MP of the week: Timothy Geren

I’ve finally changed the missing person of the week for the first time in over a month. (Flashback Friday and Select It Sunday will resume this weekend, barring any unexpected events.) It’s Timothy Soloman Geren, missing from Modesto, California since March 22, 2012. He was 32 years old at the time and would be 36 today if he’s still alive.

I did some searching to see if I could come up with more info and found an entry in the CDOJ database which has another photo of him, and this Crime Stoppers page that has a small tidbit of additional info. He had just been released from jail when he disappeared — on what charge, I don’t know. I found this document that says he was convicted of car theft and drunk driving in 2009 and sentenced to four years. I wonder if that’s the offense. A release in 2012 would be about right, time-wise, assuming he got out early on parole or whatever, but it says he was released from jail, not state prison.

Anyway, beyond that I have absolutely nothing on Geren and haven’t updated his case since it got posted almost three years ago. If he was on parole from early release from prison, you’d think they’d list him as a fugitive rather than a missing person. The fact that he’s listed as missing rather than a fugitive may indicate the cops think something bad happened to him — but I don’t even know if he was actually on parole when he disappeared, or if his prior criminal activities are at all related to his disappearance.

MP of the week cases like this one present a dilemma: I want to take the opportunity to publicize cases that haven’t had much or any press, but those same cases hardly make for gripping material for this blog.

Geren does have loads of distinctive tattoos worth noting, though.

5 thoughts on “MP of the week: Timothy Geren

  1. D'Lil March 1, 2016 / 3:43 pm

    I clicked over here to post that news link on Jessica Cain but saw you already had, glad you did Kat. It does seem like a legit tip from the suspect, so he can stay in Texas. Just horrifying how many victims he’s been connected to, but not always charged with their murder/disappearance.

  2. Charley Project Fan! March 8, 2016 / 10:50 am

    HI Meaghan!

    I’m sorry to be random here but I don’t know where else to ask these questions or say this. I’ve been a huge fan of Charley Project for a long time and nearly everyday after school or at least weekly I like to relax in my room and read a ton of case files. Thank you for working so hard and I wish you much happiness and hope you get better and better in your personal life. My Q’s are:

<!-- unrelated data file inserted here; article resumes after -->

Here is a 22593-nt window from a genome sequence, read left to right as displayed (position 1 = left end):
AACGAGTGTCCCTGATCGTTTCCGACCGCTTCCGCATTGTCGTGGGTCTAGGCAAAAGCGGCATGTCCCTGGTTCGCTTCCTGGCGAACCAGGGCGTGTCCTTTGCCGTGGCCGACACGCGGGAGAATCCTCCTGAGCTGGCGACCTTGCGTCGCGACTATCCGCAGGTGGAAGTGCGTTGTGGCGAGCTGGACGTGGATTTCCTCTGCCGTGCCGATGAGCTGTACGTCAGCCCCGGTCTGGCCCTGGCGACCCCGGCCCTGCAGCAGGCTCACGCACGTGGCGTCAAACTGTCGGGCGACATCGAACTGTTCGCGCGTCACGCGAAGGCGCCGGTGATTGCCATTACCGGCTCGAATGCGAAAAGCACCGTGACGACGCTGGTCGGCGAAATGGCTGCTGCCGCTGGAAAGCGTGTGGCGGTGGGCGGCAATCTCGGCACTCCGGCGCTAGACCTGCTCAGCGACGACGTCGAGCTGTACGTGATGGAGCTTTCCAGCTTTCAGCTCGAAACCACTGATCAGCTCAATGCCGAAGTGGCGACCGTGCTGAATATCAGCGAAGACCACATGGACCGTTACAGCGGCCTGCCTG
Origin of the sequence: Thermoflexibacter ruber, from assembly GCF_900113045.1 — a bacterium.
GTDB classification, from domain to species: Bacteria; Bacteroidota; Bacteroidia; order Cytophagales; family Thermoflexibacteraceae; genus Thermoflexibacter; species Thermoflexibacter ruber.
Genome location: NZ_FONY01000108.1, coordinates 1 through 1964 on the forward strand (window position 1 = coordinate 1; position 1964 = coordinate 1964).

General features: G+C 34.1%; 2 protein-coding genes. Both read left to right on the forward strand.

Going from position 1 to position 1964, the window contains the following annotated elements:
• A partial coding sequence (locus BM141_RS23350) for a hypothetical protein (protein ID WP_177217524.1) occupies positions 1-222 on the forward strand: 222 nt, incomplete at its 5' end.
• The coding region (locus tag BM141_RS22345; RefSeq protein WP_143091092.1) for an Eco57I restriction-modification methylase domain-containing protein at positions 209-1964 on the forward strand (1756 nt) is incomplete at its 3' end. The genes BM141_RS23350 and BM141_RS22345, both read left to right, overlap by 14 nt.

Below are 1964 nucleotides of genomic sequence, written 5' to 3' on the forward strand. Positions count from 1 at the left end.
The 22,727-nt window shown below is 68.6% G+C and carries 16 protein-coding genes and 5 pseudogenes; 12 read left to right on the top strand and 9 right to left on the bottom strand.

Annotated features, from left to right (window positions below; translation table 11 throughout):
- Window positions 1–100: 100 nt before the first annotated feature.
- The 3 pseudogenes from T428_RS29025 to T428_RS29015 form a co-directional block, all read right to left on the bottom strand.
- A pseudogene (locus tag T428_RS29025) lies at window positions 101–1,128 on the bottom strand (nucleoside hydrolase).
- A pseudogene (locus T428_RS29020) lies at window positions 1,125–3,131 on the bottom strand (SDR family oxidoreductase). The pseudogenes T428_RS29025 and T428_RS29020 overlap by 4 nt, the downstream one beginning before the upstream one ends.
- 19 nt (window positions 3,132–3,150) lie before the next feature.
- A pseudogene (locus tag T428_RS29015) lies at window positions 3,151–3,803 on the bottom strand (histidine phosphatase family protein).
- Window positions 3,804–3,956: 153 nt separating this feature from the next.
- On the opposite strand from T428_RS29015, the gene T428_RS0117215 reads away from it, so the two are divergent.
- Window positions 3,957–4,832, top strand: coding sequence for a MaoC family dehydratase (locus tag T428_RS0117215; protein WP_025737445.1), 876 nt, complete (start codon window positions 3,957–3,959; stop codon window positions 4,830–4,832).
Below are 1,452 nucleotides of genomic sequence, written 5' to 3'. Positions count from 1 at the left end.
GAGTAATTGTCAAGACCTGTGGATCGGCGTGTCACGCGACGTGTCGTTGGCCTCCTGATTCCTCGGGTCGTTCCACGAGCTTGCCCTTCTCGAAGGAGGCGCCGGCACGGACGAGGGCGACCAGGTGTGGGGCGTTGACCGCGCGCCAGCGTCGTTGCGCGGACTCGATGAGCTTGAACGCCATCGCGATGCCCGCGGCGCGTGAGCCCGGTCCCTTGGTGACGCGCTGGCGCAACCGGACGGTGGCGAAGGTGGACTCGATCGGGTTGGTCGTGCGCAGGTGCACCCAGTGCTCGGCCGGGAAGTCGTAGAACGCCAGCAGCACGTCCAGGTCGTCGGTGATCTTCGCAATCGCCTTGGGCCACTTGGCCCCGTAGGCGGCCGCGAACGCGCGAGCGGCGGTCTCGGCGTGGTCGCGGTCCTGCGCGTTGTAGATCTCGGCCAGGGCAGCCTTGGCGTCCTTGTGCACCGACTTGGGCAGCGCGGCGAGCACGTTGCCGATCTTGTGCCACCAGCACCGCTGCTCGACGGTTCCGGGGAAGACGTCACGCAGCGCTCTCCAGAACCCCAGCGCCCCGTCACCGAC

1) has anybody who had a case file on the Charley Project about themselves come to email you and tell you to take down their file? Due to not wanting to be discovered or whatever?

    2) Any cool/interesting stories of people locating their family members from here?

    3) Have you posted a post with a list of missing kids only, or is there a link on here? Hope this doesn’t sound creepy, but I do find cases about children much more intriguing than with the adults.

    I’m really interested! 🙂 I’d be really cool to know. Thanks!

    • Meaghan March 8, 2016 / 11:28 am

      1. Yeah, happens on a regular basis. People write me to say they’re not missing anymore, and when I check, usually they’ve been removed from the source database. If they haven’t been, I advise them to notify the source database. I also get emails from people featured in the resolved section who want to be removed from there, because they don’t want potential employers or whatever to find out they were once a missing person. I always agree to do so.
      2. Yeah, again, happens on a regular basis. Plenty of family members and friends of MPs I write about surface in the comments sections, or email me. Perhaps one of the most touching I’ve ever gotten was from a man whose father disappeared, was found dead and put in the resolved section. This person had never met his father, never known anything about him, never even seen a picture, but he found the one in the resolved section and wrote to thank me for letting him find out what his dad looked like. Another time I got an email involving an ancient case, 1950s I think, a little black girl who disappeared. I didn’t have much on her. Her brother wrote simply saying, “I’m so-and-so’s brother. Thanks!”
      3. No, I don’t have a master list of just kids, or just adults, or just anyone for that matter.

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